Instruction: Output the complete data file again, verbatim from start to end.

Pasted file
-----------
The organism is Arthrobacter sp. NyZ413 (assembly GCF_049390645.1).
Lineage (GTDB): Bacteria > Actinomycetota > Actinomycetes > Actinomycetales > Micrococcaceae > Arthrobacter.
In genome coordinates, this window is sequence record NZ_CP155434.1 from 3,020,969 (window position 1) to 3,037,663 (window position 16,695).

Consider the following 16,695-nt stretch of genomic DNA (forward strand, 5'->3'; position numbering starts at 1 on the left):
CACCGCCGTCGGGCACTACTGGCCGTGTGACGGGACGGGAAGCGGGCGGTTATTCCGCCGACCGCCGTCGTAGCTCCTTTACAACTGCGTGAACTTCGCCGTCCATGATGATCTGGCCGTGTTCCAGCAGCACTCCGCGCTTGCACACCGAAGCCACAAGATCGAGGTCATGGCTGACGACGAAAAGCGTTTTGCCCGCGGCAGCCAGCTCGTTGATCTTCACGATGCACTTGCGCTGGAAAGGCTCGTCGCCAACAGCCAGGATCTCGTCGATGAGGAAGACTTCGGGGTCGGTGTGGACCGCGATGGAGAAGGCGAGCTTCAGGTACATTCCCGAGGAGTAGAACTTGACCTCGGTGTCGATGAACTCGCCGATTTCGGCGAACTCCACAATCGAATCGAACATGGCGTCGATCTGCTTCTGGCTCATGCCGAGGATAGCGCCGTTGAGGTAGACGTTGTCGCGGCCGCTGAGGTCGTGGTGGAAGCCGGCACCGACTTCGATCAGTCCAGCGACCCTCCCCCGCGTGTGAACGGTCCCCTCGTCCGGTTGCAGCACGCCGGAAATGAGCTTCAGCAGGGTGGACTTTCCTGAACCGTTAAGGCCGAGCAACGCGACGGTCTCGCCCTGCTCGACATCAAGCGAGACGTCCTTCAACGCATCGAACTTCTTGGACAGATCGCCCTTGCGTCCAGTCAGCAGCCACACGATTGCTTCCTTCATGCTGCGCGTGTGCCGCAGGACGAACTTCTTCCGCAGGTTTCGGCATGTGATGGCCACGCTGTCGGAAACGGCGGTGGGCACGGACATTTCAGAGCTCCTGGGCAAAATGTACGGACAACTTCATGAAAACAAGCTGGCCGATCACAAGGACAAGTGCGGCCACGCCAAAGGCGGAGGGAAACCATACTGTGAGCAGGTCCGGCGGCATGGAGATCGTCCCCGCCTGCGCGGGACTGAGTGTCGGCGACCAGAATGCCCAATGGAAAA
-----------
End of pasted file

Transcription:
The organism is Arthrobacter sp. NyZ413 (assembly GCF_049390645.1).
Lineage (GTDB): Bacteria > Actinomycetota > Actinomycetes > Actinomycetales > Micrococcaceae > Arthrobacter.
In genome coordinates, this window is sequence record NZ_CP155434.1 from 3,020,969 (window position 1) to 3,037,663 (window position 16,695).

Consider the following 16,695-nt stretch of genomic DNA (forward strand, 5'->3'; position numbering starts at 1 on the left):
CACCGCCGTCGGGCACTACTGGCCGTGTGACGGGACGGGAAGCGGGCGGTTATTCCGCCGACCGCCGTCGTAGCTCCTTTACAACTGCGTGAACTTCGCCGTCCATGATGATCTGGCCGTGTTCCAGCAGCACTCCGCGCTTGCACACCGAAGCCACAAGATCGAGGTCATGGCTGACGACGAAAAGCGTTTTGCCCGCGGCAGCCAGCTCGTTGATCTTCACGATGCACTTGCGCTGGAAAGGCTCGTCGCCAACAGCCAGGATCTCGTCGATGAGGAAGACTTCGGGGTCGGTGTGGACCGCGATGGAGAAGGCGAGCTTCAGGTACATTCCCGAGGAGTAGAACTTGACCTCGGTGTCGATGAACTCGCCGATTTCGGCGAACTCCACAATCGAATCGAACATGGCGTCGATCTGCTTCTGGCTCATGCCGAGGATAGCGCCGTTGAGGTAGACGTTGTCGCGGCCGCTGAGGTCGTGGTGGAAGCCGGCACCGACTTCGATCAGTCCAGCGACCCTCCCCCGCGTGTGAACGGTCCCCTCGTCCGGTTGCAGCACGCCGGAAATGAGCTTCAGCAGGGTGGACTTTCCTGAACCGTTAAGGCCGAGCAACGCGACGGTCTCGCCCTGCTCGACATCAAGCGAGACGTCCTTCAACGCATCGAACTTCTTGGACAGATCGCCCTTGCGTCCAGTCAGCAGCCACACGATTGCTTCCTTCATGCTGCGCGTGTGCCGCAGGACGAACTTCTTCCGCAGGTTTCGGCATGTGATGGCCACGCTGTCGGAAACGGCGGTGGGCACGGACATTTCAGAGCTCCTGGGCAAAATGTACGGACAACTTCATGAAAACAAGCTGGCCGATCACAAGGACAAGTGCGGCCACGCCAAAGGCGGAGGGAAACCATACTGTGAGCAGGTCCGGCGGCATGGAGATCGTCCCCGCCTGCGCGGGACTGAGTGTCGGCGACCAGAATGCCCAATGGAAAA